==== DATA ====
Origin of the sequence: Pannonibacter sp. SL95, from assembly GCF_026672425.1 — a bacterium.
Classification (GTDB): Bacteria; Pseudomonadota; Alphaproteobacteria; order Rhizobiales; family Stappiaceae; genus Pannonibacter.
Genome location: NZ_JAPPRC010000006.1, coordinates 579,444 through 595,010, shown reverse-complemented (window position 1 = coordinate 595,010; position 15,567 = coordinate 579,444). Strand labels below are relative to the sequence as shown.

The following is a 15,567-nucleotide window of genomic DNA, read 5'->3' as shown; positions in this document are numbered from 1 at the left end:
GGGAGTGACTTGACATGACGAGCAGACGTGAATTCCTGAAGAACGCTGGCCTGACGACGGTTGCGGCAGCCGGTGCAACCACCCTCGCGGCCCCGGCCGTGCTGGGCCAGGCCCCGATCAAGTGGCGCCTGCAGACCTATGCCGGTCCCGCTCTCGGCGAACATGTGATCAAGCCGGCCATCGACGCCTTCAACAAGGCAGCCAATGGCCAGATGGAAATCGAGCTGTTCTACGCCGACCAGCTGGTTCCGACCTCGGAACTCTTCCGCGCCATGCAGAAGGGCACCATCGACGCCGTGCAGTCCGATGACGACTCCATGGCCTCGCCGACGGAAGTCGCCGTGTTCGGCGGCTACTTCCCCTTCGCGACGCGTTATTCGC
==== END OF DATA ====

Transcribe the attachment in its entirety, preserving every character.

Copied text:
Origin of the sequence: Pannonibacter sp. SL95, from assembly GCF_026672425.1 — a bacterium.
Classification (GTDB): Bacteria; Pseudomonadota; Alphaproteobacteria; order Rhizobiales; family Stappiaceae; genus Pannonibacter.
Genome location: NZ_JAPPRC010000006.1, coordinates 579,444 through 595,010, shown reverse-complemented (window position 1 = coordinate 595,010; position 15,567 = coordinate 579,444). Strand labels below are relative to the sequence as shown.

The following is a 15,567-nucleotide window of genomic DNA, read 5'->3' as shown; positions in this document are numbered from 1 at the left end:
GGGAGTGACTTGACATGACGAGCAGACGTGAATTCCTGAAGAACGCTGGCCTGACGACGGTTGCGGCAGCCGGTGCAACCACCCTCGCGGCCCCGGCCGTGCTGGGCCAGGCCCCGATCAAGTGGCGCCTGCAGACCTATGCCGGTCCCGCTCTCGGCGAACATGTGATCAAGCCGGCCATCGACGCCTTCAACAAGGCAGCCAATGGCCAGATGGAAATCGAGCTGTTCTACGCCGACCAGCTGGTTCCGACCTCGGAACTCTTCCGCGCCATGCAGAAGGGCACCATCGACGCCGTGCAGTCCGATGACGACTCCATGGCCTCGCCGACGGAAGTCGCCGTGTTCGGCGGCTACTTCCCCTTCGCGACGCGTTATTCGC